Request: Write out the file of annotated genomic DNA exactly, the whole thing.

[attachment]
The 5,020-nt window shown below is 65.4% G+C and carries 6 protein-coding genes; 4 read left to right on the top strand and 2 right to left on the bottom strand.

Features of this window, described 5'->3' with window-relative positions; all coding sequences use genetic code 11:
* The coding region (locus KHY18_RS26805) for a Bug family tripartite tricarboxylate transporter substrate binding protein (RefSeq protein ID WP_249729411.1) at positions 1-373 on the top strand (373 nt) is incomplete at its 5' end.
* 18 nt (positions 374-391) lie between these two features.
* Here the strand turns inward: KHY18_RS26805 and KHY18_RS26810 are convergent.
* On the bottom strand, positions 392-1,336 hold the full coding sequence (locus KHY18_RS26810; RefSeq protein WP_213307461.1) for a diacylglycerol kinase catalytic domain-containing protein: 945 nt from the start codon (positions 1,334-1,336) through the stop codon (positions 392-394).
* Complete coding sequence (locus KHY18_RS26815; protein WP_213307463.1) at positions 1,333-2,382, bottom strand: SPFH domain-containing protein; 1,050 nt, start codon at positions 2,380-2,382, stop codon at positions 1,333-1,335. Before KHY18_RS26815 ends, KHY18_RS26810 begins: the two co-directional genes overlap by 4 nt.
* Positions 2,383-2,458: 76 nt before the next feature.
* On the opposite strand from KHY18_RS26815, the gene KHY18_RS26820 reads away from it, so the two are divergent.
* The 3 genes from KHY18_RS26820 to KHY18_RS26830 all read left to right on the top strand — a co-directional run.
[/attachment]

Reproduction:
The 5,020-nt window shown below is 65.4% G+C and carries 6 protein-coding genes; 4 read left to right on the top strand and 2 right to left on the bottom strand.

Features of this window, described 5'->3' with window-relative positions; all coding sequences use genetic code 11:
* The coding region (locus KHY18_RS26805) for a Bug family tripartite tricarboxylate transporter substrate binding protein (RefSeq protein ID WP_249729411.1) at positions 1-373 on the top strand (373 nt) is incomplete at its 5' end.
* 18 nt (positions 374-391) lie between these two features.
* Here the strand turns inward: KHY18_RS26805 and KHY18_RS26810 are convergent.
* On the bottom strand, positions 392-1,336 hold the full coding sequence (locus KHY18_RS26810; RefSeq protein WP_213307461.1) for a diacylglycerol kinase catalytic domain-containing protein: 945 nt from the start codon (positions 1,334-1,336) through the stop codon (positions 392-394).
* Complete coding sequence (locus KHY18_RS26815; protein WP_213307463.1) at positions 1,333-2,382, bottom strand: SPFH domain-containing protein; 1,050 nt, start codon at positions 2,380-2,382, stop codon at positions 1,333-1,335. Before KHY18_RS26815 ends, KHY18_RS26810 begins: the two co-directional genes overlap by 4 nt.
* Positions 2,383-2,458: 76 nt before the next feature.
* On the opposite strand from KHY18_RS26815, the gene KHY18_RS26820 reads away from it, so the two are divergent.
* The 3 genes from KHY18_RS26820 to KHY18_RS26830 all read left to right on the top strand — a co-directional run.